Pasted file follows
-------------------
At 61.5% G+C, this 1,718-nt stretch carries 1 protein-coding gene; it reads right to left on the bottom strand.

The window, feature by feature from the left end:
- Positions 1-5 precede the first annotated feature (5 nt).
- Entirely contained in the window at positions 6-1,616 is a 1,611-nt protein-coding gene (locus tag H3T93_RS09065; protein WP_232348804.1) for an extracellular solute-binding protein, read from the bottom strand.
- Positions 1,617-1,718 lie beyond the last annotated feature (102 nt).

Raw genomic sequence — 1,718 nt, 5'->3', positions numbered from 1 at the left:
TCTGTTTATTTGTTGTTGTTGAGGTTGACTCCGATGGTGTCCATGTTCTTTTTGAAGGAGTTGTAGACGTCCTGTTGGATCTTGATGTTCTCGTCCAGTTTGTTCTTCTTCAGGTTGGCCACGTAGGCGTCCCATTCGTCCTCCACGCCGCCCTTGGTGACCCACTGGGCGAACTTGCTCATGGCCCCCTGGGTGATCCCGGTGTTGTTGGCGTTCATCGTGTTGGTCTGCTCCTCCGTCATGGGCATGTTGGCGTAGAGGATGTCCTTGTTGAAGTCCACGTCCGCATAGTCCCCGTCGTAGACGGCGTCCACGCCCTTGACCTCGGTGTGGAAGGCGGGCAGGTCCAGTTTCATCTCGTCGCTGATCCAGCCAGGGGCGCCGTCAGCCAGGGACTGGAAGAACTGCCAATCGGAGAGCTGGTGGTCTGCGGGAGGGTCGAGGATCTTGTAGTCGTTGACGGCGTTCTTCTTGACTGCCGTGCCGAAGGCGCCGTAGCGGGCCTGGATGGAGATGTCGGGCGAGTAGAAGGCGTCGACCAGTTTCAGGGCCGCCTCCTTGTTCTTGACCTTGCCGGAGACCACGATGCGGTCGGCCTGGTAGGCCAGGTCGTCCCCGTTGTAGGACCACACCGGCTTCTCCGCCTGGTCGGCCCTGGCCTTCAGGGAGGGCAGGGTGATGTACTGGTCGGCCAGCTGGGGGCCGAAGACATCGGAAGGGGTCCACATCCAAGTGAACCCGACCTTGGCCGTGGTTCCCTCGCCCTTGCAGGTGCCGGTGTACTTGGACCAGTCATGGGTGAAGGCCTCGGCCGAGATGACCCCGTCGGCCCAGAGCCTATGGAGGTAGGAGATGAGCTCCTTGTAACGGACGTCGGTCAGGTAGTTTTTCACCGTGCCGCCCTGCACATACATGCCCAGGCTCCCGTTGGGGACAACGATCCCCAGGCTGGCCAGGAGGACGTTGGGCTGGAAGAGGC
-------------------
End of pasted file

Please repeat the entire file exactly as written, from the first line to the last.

At 61.5% G+C, this 1,718-nt stretch carries 1 protein-coding gene; it reads right to left on the bottom strand.

The window, feature by feature from the left end:
- Positions 1-5 precede the first annotated feature (5 nt).
- Entirely contained in the window at positions 6-1,616 is a 1,611-nt protein-coding gene (locus tag H3T93_RS09065; protein WP_232348804.1) for an extracellular solute-binding protein, read from the bottom strand.
- Positions 1,617-1,718 lie beyond the last annotated feature (102 nt).

Raw genomic sequence — 1,718 nt, 5'->3', positions numbered from 1 at the left:
TCTGTTTATTTGTTGTTGTTGAGGTTGACTCCGATGGTGTCCATGTTCTTTTTGAAGGAGTTGTAGACGTCCTGTTGGATCTTGATGTTCTCGTCCAGTTTGTTCTTCTTCAGGTTGGCCACGTAGGCGTCCCATTCGTCCTCCACGCCGCCCTTGGTGACCCACTGGGCGAACTTGCTCATGGCCCCCTGGGTGATCCCGGTGTTGTTGGCGTTCATCGTGTTGGTCTGCTCCTCCGTCATGGGCATGTTGGCGTAGAGGATGTCCTTGTTGAAGTCCACGTCCGCATAGTCCCCGTCGTAGACGGCGTCCACGCCCTTGACCTCGGTGTGGAAGGCGGGCAGGTCCAGTTTCATCTCGTCGCTGATCCAGCCAGGGGCGCCGTCAGCCAGGGACTGGAAGAACTGCCAATCGGAGAGCTGGTGGTCTGCGGGAGGGTCGAGGATCTTGTAGTCGTTGACGGCGTTCTTCTTGACTGCCGTGCCGAAGGCGCCGTAGCGGGCCTGGATGGAGATGTCGGGCGAGTAGAAGGCGTCGACCAGTTTCAGGGCCGCCTCCTTGTTCTTGACCTTGCCGGAGACCACGATGCGGTCGGCCTGGTAGGCCAGGTCGTCCCCGTTGTAGGACCACACCGGCTTCTCCGCCTGGTCGGCCCTGGCCTTCAGGGAGGGCAGGGTGATGTACTGGTCGGCCAGCTGGGGGCCGAAGACATCGGAAGGGGTCCACATCCAAGTGAACCCGACCTTGGCCGTGGTTCCCTCGCCCTTGCAGGTGCCGGTGTACTTGGACCAGTCATGGGTGAAGGCCTCGGCCGAGATGACCCCGTCGGCCCAGAGCCTATGGAGGTAGGAGATGAGCTCCTTGTAACGGACGTCGGTCAGGTAGTTTTTCACCGTGCCGCCCTGCACATACATGCCCAGGCTCCCGTTGGGGACAACGATCCCCAGGCTGGCCAGGAGGACGTTGGGCTGGAAGAGGC